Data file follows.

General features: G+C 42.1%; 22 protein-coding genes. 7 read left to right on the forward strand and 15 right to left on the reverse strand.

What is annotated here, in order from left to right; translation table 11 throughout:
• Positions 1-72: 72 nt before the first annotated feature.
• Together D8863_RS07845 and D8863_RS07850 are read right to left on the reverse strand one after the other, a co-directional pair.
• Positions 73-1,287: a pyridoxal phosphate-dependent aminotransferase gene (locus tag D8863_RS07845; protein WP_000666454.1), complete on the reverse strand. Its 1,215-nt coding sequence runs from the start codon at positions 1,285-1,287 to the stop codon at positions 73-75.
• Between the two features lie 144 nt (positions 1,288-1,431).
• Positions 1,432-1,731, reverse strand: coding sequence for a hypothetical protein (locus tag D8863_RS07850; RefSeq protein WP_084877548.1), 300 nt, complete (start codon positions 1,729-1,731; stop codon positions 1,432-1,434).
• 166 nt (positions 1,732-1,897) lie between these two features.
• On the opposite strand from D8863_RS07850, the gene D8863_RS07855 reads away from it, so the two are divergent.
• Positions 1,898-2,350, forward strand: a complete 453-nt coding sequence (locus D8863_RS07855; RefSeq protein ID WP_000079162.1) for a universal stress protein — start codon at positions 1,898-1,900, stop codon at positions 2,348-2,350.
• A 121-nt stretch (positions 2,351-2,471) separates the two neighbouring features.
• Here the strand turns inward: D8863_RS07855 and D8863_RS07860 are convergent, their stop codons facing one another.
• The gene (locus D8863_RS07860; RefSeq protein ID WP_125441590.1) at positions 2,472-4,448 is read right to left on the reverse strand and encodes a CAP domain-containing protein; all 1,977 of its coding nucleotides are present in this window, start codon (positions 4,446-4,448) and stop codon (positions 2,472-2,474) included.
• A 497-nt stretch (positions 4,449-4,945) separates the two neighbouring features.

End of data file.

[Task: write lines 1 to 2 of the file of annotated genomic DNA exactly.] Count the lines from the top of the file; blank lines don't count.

General features: G+C 42.1%; 22 protein-coding genes. 7 read left to right on the forward strand and 15 right to left on the reverse strand.

What is annotated here, in order from left to right; translation table 11 throughout: